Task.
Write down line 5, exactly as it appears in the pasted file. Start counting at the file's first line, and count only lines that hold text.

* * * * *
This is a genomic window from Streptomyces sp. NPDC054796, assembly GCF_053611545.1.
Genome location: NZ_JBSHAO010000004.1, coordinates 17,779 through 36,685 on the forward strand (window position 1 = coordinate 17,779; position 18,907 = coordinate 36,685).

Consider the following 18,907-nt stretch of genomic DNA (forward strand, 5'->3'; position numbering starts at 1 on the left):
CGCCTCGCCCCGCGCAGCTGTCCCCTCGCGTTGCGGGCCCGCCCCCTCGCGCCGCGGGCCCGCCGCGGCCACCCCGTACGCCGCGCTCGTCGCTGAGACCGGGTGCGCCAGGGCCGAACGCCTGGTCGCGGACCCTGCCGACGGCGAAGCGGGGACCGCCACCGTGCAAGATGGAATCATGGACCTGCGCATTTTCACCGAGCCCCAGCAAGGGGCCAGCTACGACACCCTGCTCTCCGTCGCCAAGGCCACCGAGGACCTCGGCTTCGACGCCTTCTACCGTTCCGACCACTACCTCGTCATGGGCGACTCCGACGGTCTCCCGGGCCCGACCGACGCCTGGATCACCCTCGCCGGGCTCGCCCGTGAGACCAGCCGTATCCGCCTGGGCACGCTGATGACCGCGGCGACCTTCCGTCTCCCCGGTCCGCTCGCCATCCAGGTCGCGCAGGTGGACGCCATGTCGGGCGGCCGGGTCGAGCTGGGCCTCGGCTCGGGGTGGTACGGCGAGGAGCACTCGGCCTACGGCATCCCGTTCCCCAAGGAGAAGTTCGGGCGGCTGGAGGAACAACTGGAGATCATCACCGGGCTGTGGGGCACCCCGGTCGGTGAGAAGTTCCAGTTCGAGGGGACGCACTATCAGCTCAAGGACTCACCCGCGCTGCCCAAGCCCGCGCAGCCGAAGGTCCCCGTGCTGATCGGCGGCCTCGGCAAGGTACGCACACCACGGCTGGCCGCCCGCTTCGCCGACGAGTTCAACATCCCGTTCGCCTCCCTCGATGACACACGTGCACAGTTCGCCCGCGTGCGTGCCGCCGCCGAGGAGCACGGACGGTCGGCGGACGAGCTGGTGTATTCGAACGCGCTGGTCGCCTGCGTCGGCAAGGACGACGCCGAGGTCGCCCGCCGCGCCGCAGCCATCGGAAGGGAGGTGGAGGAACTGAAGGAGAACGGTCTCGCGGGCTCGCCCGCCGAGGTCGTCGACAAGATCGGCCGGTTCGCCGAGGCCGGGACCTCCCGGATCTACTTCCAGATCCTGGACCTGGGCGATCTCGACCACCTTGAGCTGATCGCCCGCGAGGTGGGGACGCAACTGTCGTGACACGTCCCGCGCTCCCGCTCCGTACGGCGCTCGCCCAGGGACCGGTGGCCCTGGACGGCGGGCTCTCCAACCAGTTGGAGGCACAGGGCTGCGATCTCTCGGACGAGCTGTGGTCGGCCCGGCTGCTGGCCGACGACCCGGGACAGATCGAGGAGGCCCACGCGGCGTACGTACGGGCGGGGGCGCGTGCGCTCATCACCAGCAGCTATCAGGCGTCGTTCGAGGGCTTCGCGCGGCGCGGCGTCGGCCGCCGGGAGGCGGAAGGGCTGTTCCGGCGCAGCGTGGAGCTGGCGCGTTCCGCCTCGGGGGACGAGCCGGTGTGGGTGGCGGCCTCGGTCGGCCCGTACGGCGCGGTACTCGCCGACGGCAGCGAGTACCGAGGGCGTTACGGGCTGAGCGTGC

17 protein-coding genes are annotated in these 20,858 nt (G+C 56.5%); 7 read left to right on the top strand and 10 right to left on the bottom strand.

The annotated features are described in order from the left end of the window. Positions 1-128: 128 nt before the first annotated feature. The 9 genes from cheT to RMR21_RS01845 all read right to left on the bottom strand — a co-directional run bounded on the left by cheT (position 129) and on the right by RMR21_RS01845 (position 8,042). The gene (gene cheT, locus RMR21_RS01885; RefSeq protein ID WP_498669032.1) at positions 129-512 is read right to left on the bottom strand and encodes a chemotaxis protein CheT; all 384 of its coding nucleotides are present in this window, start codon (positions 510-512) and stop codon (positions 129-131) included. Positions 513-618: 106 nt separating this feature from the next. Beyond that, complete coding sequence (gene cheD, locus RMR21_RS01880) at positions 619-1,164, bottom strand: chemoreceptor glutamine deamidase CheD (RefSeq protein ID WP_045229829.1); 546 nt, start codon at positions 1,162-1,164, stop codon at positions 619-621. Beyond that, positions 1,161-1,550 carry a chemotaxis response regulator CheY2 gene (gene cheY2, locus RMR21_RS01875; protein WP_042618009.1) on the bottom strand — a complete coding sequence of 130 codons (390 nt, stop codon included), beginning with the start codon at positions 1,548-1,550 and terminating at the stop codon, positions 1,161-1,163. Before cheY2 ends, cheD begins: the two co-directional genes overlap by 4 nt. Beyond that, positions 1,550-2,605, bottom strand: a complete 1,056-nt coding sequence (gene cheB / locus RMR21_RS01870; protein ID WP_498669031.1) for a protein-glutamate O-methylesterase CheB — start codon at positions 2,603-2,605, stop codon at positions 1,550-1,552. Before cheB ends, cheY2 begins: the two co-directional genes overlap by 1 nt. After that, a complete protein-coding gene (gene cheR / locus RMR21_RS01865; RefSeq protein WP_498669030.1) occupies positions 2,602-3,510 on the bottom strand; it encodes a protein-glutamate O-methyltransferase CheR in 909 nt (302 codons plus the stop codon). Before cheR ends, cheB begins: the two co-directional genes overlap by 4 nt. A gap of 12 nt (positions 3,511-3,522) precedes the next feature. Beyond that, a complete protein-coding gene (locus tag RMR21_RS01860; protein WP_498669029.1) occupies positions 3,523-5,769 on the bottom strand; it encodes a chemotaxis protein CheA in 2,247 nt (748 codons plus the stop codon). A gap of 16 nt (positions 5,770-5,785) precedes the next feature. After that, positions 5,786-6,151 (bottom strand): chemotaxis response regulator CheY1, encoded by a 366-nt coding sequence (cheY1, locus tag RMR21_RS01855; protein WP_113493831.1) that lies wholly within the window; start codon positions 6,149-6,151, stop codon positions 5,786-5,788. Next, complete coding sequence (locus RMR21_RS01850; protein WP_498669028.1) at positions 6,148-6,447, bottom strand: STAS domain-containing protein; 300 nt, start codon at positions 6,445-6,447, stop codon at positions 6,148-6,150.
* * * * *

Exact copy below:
17 protein-coding genes are annotated in these 20,858 nt (G+C 56.5%); 7 read left to right on the top strand and 10 right to left on the bottom strand.